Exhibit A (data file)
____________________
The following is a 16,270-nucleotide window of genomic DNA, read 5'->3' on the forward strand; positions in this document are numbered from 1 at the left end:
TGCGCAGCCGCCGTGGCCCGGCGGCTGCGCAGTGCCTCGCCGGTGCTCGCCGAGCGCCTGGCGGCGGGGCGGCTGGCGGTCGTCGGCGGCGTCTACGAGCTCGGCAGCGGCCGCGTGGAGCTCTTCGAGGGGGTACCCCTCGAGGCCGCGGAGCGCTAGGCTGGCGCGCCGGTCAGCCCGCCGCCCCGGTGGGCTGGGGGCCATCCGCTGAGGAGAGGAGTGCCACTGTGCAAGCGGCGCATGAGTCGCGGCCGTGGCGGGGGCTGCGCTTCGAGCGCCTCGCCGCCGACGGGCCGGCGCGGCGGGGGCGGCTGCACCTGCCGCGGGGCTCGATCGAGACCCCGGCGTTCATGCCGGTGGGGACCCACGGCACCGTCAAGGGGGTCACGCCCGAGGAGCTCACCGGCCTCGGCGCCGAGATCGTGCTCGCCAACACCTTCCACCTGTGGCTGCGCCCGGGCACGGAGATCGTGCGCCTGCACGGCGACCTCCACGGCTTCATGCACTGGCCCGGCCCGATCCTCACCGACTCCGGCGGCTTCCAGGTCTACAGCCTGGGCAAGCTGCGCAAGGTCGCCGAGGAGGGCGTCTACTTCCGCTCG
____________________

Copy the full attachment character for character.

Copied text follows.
The following is a 16,270-nucleotide window of genomic DNA, read 5'->3' on the forward strand; positions in this document are numbered from 1 at the left end:
TGCGCAGCCGCCGTGGCCCGGCGGCTGCGCAGTGCCTCGCCGGTGCTCGCCGAGCGCCTGGCGGCGGGGCGGCTGGCGGTCGTCGGCGGCGTCTACGAGCTCGGCAGCGGCCGCGTGGAGCTCTTCGAGGGGGTACCCCTCGAGGCCGCGGAGCGCTAGGCTGGCGCGCCGGTCAGCCCGCCGCCCCGGTGGGCTGGGGGCCATCCGCTGAGGAGAGGAGTGCCACTGTGCAAGCGGCGCATGAGTCGCGGCCGTGGCGGGGGCTGCGCTTCGAGCGCCTCGCCGCCGACGGGCCGGCGCGGCGGGGGCGGCTGCACCTGCCGCGGGGCTCGATCGAGACCCCGGCGTTCATGCCGGTGGGGACCCACGGCACCGTCAAGGGGGTCACGCCCGAGGAGCTCACCGGCCTCGGCGCCGAGATCGTGCTCGCCAACACCTTCCACCTGTGGCTGCGCCCGGGCACGGAGATCGTGCGCCTGCACGGCGACCTCCACGGCTTCATGCACTGGCCCGGCCCGATCCTCACCGACTCCGGCGGCTTCCAGGTCTACAGCCTGGGCAAGCTGCGCAAGGTCGCCGAGGAGGGCGTCTACTTCCGCTCG